Hoyer Kicks Off State of the Patuxent River Summit and Great Oyster Debate
Congressman Steny H. Hoyer (D-MD) delivered the opening remarks at the third annual State of the Patuxent River Summit held today at the Calvert Marine Museum in Solomons. The Summit drew scientists, watermen, public policy makers, elected officials, aquaculturists, and environmental activists from around the region to debate major initiatives related to oyster restoration in the Chesapeake Bay.
Below are Congressman Hoyer's remarks as prepared for delivery.
"Good afternoon. I am pleased to be able to join with you today for the third State of the Patuxent River Summit.
"And I am particularly excited about the focus of today's summit - the Chesapeake's Eastern oyster.
"This discussion - dubbed the Great Oyster Debate - could not be more timely.
"Next Friday, the Army Corps of Engineers is expected to release its environmental impact statement on potential methods to restore the oyster population in - as the Algonquins called it - the Great Shellfish Bay.
"This was authorized by Congress in the 2003, and the Corps has been the lead federal agency - working with a number of interested agencies, groups, and experts to analyze the ecological, cultural, and economic impacts of several alternative oyster restoration strategies.
"These options include expanding restoration efforts of our native oyster, implementing a temporary oyster harvest moratorium, establishing a large-scale oyster aquaculture industry, and introducing a non-native species.
"All topics that I am sure will be passionately addressed today.
"The fact that such a variety of individuals - scientists, watermen, environmental advocates, local, state, and federal officials, and private citizens - have come together to understand and tackle the challenges we face in preserving these priceless natural resources underscores just how important their health is to all of us.
"I guess, though, it shouldn't come as much of a surprise.
"For more than 20 years, many of us have gathered with Bernie Fowler on the shores of the Patuxent at Broomes Island to participate in the annual River Wade-in.
"In 1988, the year of the first Wade-in, Senator Fowler only got to 10 inches of water before he lost sight of his sneakers.
"There have been improvements in water clarity since 1988; however, as of late, we have been moving in the wrong direction and, I am sad to report, the state of our river is poor.
"Last summer, Bernie waded out into waters 26 inches deep before his sneakers disappeared. This was up somewhat from the previous year, but down from the 42.5 inches we saw in 2002.
"Bernie readily admits that his method is somewhat unscientific, but his findings have been validated by the recent report card issued by the University of Maryland Center for Environmental Science and the Patuxent Riverkeeper.
"The 2007 Patuxent River report card gave our river watershed a D- an alarming grade, no doubt, and one which is made even more alarming for those of us who live here in Southern Maryland. The lower portion of the river - where we are today - rated an F.
"While the report card did not specifically assess the health of our fish and shellfish, it did determine that the conditions under which these creatures can thrive - or even survive - are significantly lacking.
"Our efforts to restore the Patuxent River, the Chesapeake Bay, and the oyster population demand cooperation and the involvement of all levels of government, the scientific community, business, development, and agricultural sectors, and a sense of ownership among all citizens.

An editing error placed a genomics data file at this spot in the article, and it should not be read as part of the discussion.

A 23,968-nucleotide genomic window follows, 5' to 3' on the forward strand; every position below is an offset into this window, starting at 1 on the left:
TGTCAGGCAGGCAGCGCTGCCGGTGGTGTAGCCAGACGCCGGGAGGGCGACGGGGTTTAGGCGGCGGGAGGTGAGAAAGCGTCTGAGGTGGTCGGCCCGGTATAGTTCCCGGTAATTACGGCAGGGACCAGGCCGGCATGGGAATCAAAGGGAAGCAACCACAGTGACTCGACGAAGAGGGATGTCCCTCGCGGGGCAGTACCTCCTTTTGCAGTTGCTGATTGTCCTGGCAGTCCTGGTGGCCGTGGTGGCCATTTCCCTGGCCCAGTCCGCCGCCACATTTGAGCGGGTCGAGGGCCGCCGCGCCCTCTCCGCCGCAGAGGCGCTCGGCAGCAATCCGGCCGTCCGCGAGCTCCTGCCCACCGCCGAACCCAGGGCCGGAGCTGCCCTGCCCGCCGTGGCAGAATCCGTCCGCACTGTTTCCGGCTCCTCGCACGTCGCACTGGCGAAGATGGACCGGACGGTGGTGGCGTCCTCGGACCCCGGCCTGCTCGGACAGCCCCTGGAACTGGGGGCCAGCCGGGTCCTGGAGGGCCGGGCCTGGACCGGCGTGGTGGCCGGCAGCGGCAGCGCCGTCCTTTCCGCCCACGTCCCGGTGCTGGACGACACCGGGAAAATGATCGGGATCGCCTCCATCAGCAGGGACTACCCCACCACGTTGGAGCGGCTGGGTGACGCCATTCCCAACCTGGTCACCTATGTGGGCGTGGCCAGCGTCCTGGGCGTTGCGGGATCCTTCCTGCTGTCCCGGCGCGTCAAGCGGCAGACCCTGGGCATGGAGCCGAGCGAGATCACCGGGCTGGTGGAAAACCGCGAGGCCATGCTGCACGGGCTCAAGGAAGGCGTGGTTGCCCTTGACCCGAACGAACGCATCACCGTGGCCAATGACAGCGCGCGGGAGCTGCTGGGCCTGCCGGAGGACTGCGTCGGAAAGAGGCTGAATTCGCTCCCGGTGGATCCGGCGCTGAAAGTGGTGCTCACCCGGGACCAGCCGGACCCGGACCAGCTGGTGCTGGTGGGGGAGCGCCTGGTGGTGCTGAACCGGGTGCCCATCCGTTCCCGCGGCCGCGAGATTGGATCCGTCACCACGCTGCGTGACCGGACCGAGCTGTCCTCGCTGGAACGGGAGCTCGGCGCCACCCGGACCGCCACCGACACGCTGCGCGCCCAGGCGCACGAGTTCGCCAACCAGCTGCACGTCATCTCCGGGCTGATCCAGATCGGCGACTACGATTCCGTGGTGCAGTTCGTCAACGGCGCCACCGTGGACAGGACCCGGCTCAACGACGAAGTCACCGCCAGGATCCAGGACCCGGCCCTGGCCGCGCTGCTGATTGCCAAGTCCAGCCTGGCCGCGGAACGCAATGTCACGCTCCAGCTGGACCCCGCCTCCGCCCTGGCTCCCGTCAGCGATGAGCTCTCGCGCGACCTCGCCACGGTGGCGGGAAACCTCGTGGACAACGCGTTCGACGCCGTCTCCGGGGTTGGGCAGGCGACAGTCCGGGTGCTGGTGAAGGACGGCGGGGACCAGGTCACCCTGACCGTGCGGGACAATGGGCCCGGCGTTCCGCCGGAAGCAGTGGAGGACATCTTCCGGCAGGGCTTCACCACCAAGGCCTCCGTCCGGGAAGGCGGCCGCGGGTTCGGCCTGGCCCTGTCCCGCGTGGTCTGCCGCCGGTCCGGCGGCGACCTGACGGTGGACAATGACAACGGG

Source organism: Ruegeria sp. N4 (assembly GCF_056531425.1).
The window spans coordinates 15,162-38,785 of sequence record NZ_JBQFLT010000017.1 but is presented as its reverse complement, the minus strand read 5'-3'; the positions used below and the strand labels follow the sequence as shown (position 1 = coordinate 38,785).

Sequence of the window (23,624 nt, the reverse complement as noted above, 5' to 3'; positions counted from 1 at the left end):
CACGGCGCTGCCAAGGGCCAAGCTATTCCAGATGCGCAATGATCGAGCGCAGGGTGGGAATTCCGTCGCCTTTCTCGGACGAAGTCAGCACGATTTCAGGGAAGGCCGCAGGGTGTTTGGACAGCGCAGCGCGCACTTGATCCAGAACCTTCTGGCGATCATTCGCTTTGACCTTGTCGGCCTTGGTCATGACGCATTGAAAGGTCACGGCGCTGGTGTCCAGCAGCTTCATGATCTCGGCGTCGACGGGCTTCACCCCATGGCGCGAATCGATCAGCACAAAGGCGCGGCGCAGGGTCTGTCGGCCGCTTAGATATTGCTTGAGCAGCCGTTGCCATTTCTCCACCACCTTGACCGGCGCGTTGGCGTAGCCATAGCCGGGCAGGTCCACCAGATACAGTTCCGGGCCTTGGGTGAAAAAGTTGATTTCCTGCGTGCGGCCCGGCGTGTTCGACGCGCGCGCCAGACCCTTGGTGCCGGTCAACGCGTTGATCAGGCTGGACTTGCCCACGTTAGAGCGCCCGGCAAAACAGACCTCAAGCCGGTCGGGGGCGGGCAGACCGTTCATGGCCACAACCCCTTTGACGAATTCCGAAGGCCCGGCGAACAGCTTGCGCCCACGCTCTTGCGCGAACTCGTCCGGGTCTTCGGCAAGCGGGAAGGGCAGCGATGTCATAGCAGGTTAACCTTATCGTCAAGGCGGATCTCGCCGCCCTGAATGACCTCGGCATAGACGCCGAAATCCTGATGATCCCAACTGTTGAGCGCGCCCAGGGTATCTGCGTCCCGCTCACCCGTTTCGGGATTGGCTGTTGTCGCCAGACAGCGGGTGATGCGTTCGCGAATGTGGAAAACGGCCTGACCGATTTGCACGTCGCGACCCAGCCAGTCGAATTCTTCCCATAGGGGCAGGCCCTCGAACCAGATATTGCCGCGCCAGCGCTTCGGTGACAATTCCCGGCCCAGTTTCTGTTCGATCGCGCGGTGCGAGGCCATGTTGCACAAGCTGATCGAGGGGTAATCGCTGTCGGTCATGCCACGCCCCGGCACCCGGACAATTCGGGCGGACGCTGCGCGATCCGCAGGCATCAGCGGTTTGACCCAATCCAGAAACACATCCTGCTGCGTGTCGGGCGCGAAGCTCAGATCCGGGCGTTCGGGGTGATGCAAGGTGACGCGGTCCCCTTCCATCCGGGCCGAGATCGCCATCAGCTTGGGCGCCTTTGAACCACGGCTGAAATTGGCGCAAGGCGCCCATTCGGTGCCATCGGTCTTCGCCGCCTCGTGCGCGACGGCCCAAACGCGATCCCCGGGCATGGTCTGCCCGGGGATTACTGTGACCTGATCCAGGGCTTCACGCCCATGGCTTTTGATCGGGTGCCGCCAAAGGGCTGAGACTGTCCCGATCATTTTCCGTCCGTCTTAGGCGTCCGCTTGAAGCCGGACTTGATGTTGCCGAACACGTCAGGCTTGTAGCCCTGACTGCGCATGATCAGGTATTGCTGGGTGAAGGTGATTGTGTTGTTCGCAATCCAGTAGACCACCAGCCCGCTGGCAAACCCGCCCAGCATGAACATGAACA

"I am pleased to report that in recent months, we have advanced a number of bills in the Congress that would have a direct impact on the efforts to nurse this river and the Chesapeake Bay back to health.
"We've strengthened the ability of the Army Corps of Engineers to undertake Bay oyster restoration, water pollution control and environmental infrastructure projects in the 2007 WRDA bill.
"And, we've included approximately $438 million in mandatory funding in the Farm Bill to help Chesapeake Bay Watershed farmers in their ongoing efforts to implement practices to prevent runoff and control shoreline erosion.
"The provision also directs the secretary to give special consideration to producers in specific, targeted river watersheds, including those of the Potomac and, I am pleased to note, the Patuxent.
"We also passed legislation reauthorizing the Chesapeake Bay Gateways and Watertrails Network, which links together the many historical, cultural, and natural sites in the watershed in the hopes of enabling visitors to better understand and appreciate the role they can play in the Bay's survival.
"And we passed a bill introduced by my Maryland colleague, Rep. John Sarbanes, which seeks to ensure that the importance of environmental education in our schools is not overlooked and that future generations are equipped with the tools necessary to tackle problems like restoring our oyster population.
"I look forward to hearing the outcome of your discussions and will continue to work hard at the federal level to secure funding and provide resources necessary to ensure that we may restore the health of our river and our once bountiful shellfish fishery."
The Summit's program also included University of Maryland anthropologist Dr. Michael Paolisso, who spoke on the cultural significance of the oyster and potential solutions for restoration. Dr. Paolisso's presentation was followed by The Great Oyster Debate. Jack Greer, Director of the Environmental Finance Center at the University System of Maryland, served as moderator. The debate participants included George Abbe from the Morgan State Estuarine Research Laboratory; Edwin "Smitty" Smith who represented the local watermen; Tom O'Connell, Director of the Department of Natural Resources Fisheries Services; and aquaculturist Luke Breza. Former Senator Bernie Fowler closed the Summit with a Call to Action.